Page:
Everyone knows what a Utah divorce is.

Divorce ends a marriage. After a divorce, you’ve split everything, and you’re done as a couple.

Not everyone knows what a Utah legal separation is.

A legal separation doesn’t end a marriage. Think of it as something that puts a marriage on hold temporarily.

A legal separation deals with all the same issues as a divorce: child custody, alimony, child support, what to do with the home, etc.

What is doesn’t do is deal with those issues permanently.

This is because a Utah legal separations only last 1 year. That means if you want the separation to last longer, you need to go back to the court and ask that it be extended.


Here are a few questions people ask us when deciding on a divorce or legal separation:

  1. What is the benefit of getting a legal separation?

Maybe you have hope you’ll get back together and you don’t want to end things just yet. Maybe you need to stay on your spouse’s insurance, and if you get divorced, the insurance company will kick you off the policy.

In those types of situations, it may make sense to stay married but live apart, which is what a Utah legal separation allows you to do.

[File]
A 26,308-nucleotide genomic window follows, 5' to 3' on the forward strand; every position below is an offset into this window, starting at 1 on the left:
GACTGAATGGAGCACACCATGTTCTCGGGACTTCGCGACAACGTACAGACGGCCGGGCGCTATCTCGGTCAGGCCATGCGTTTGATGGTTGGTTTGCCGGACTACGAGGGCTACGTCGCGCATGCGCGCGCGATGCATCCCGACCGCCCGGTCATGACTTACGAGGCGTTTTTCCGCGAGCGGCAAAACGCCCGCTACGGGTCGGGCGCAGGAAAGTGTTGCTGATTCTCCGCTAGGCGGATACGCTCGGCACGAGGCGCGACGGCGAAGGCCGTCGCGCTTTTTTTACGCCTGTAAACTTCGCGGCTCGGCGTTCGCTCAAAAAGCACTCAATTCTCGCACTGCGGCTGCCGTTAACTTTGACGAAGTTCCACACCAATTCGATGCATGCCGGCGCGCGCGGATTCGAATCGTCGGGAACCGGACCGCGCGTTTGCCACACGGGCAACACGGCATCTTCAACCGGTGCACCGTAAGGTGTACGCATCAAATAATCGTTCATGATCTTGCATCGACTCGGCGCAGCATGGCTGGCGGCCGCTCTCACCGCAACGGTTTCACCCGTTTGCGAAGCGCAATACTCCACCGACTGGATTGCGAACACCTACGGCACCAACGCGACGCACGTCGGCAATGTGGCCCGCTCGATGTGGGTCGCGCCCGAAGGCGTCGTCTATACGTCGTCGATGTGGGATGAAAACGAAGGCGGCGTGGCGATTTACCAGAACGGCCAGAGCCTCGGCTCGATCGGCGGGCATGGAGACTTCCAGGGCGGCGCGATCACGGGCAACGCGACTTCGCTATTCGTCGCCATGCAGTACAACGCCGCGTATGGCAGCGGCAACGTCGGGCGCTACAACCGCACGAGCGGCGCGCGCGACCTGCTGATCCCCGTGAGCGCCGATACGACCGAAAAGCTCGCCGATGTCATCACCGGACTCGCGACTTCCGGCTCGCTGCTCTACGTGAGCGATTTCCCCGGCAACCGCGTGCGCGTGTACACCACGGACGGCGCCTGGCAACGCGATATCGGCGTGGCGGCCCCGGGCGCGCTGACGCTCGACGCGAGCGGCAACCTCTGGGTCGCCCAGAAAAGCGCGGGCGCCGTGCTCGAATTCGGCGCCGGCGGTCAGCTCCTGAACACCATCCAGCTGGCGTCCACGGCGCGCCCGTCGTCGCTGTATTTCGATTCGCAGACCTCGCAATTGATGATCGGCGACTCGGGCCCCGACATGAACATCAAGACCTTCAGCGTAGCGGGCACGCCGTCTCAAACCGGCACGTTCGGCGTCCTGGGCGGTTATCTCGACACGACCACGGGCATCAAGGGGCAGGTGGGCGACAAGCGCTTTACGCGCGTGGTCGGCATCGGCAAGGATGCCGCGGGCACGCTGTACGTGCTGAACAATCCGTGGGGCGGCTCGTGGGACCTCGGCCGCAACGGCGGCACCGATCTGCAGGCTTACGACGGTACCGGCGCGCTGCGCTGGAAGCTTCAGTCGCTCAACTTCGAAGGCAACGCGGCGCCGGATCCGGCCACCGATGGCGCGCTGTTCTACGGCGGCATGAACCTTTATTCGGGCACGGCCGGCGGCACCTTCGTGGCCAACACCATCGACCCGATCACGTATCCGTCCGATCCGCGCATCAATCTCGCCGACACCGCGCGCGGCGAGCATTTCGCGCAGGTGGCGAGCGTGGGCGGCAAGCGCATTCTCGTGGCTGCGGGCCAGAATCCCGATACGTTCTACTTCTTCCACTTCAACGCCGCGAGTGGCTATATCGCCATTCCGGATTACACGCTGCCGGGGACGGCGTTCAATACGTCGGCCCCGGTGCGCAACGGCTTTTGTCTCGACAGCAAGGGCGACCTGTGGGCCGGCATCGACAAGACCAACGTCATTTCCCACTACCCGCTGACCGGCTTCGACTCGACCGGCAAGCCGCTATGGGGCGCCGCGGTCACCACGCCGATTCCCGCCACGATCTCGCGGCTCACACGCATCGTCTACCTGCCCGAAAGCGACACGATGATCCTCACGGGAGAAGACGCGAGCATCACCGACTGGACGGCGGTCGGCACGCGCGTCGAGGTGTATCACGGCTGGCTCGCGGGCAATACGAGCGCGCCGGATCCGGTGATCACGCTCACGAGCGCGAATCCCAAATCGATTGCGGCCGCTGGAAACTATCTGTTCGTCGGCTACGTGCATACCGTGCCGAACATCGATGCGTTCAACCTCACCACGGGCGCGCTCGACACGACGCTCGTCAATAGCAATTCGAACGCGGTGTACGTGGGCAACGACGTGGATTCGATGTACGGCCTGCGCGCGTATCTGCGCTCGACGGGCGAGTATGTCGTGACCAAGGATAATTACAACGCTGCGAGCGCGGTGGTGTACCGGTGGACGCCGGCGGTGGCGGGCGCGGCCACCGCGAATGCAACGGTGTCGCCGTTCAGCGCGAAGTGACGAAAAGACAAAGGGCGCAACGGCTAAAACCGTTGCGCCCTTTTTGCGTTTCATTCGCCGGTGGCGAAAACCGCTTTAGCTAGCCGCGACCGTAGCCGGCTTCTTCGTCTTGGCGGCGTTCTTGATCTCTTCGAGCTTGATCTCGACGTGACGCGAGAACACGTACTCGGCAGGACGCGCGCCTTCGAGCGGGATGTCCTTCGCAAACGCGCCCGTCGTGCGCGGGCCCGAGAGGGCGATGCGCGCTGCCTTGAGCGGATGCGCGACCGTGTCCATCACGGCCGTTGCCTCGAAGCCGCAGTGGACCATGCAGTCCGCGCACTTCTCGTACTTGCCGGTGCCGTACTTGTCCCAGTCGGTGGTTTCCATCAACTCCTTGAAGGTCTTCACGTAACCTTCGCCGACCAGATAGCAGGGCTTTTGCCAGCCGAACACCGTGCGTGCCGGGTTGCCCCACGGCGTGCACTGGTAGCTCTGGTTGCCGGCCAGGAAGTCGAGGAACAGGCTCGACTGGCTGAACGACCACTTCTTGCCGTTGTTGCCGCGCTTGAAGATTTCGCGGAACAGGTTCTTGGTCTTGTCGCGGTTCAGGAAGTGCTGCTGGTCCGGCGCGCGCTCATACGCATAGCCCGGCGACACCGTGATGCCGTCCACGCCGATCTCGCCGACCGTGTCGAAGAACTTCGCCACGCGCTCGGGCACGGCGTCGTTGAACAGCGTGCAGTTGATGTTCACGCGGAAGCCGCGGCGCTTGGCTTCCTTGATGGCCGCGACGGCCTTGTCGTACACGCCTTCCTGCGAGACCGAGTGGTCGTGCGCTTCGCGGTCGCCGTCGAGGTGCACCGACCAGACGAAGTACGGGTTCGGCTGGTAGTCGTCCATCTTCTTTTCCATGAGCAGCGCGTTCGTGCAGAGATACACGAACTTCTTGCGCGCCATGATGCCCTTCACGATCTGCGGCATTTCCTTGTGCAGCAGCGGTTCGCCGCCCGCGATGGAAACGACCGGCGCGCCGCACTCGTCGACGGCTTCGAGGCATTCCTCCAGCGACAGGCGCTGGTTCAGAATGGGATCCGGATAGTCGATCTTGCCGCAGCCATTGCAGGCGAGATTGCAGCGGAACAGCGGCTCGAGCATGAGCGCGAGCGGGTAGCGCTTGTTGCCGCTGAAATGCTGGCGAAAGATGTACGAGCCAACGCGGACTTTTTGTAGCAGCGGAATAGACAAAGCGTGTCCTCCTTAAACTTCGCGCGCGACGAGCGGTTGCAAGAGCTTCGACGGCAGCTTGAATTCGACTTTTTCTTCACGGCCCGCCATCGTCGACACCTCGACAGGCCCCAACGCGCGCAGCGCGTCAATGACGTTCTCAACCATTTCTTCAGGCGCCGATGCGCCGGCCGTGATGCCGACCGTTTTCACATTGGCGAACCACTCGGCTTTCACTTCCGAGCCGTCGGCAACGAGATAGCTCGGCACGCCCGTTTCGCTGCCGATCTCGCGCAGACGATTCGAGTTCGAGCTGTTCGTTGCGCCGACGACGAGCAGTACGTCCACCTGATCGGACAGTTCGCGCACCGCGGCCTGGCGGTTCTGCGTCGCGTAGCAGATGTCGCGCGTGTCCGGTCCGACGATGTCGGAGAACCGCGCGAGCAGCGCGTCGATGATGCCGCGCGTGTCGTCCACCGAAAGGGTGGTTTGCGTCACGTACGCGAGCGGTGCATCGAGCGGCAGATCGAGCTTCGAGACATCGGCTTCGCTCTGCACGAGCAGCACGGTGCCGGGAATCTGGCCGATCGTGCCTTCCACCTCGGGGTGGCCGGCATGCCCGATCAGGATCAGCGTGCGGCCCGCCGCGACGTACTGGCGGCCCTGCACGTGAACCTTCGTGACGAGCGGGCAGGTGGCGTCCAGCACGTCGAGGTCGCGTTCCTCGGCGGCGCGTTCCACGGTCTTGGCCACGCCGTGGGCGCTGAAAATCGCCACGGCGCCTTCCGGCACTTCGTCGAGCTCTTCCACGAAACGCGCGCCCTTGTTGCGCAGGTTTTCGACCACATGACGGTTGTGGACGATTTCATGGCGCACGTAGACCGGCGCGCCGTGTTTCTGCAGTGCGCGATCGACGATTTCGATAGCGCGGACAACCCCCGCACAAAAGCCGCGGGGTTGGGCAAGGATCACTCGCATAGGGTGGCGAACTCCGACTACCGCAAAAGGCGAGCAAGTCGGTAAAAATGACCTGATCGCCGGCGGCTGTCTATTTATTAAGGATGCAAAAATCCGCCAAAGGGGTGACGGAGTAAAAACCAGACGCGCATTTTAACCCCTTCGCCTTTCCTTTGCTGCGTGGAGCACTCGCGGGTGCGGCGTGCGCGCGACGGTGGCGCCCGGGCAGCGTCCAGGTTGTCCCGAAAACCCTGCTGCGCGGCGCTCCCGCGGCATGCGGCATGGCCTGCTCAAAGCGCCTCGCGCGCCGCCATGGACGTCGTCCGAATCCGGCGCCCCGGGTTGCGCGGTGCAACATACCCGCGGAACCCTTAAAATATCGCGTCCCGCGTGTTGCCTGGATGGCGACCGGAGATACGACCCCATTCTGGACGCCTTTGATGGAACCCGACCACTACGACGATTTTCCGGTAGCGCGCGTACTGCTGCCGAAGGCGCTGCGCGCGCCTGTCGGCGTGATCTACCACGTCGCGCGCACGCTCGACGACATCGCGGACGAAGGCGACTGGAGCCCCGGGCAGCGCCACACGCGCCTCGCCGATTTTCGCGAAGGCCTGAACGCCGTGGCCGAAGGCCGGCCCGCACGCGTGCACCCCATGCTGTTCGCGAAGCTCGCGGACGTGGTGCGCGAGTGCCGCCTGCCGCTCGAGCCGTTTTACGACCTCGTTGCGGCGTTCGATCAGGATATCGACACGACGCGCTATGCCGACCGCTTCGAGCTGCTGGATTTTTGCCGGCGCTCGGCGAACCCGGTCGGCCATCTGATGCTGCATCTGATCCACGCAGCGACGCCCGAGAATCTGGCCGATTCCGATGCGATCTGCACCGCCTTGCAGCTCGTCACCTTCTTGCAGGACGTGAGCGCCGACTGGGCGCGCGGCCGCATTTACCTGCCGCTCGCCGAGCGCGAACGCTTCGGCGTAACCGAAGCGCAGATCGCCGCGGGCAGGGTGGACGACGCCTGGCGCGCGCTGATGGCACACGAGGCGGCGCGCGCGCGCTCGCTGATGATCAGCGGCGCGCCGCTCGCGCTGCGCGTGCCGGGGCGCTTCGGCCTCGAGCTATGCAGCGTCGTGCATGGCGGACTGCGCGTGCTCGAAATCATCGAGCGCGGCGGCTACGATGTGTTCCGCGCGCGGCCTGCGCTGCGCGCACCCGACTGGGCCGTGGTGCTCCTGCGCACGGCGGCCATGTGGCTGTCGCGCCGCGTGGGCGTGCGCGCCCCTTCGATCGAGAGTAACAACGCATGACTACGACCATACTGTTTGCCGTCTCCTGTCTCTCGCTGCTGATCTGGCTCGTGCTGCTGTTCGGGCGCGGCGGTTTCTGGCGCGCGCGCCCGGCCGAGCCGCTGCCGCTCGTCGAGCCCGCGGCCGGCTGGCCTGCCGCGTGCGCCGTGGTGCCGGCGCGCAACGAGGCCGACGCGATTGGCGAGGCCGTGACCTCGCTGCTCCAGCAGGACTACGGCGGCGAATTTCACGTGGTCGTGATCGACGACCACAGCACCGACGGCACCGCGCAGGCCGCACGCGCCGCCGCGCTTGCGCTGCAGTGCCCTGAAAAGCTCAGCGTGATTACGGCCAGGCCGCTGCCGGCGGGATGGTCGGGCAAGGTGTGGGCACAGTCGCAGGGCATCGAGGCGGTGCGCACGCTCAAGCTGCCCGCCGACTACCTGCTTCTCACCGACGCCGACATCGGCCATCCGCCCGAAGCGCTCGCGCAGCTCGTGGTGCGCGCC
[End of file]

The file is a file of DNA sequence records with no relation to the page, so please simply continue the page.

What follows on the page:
1. Who files for legal separation?

Usually, those who file for legal separation are: (1) people whose culture doesn’t allow divorce, (2) people whose religion doesn’t allow divorce, (3) people who want to stay on their spouse’s insurance.

  1. How often do people file for legal separation?

Almost never.

When people compare Utah legal separation with Utah divorce, and they realize the restriction on legal separation, they almost always choose to file for divorce.

Utah Legal Separation Law

If you would like to read the Utah law that governs legal separations (Utah Code, Section 30-3-4.5), here it is:

(1) A petitioner may file an action for a temporary separation order without filing a petition for divorce by filing a petition for temporary separation and motion for temporary orders if:

(a) the petitioner is lawfully married to the respondent; and


(b) both parties are residents of the state for at least 90 days prior to the date of filing.


(2) The temporary orders are valid for one year from the date of the hearing, or until one of the following occurs:

(a) a petition for divorce is filed and consolidated with the petition for temporary separation; or


(b) the case is dismissed.


(3) If a petition for divorce is filed and consolidated with the petition for temporary separation, orders entered in the temporary separation shall continue in the consolidated case.


(4) Both parties shall attend the divorce orientation course described in Section 30-3-11.4 within 60 days of the filing of the petition, for petitioner, and within 45 days of being served, for respondent.


(5) Service shall be made upon respondent, together with a 20-day summons, in accordance with the rules of civil procedure.


(6) The fee for filing the petition for temporary separation orders is $35. If either party files a petition for divorce within one year from the date of filing the petition for temporary separation, the separation filing fee shall be credited towards the filing fee for the divorce.

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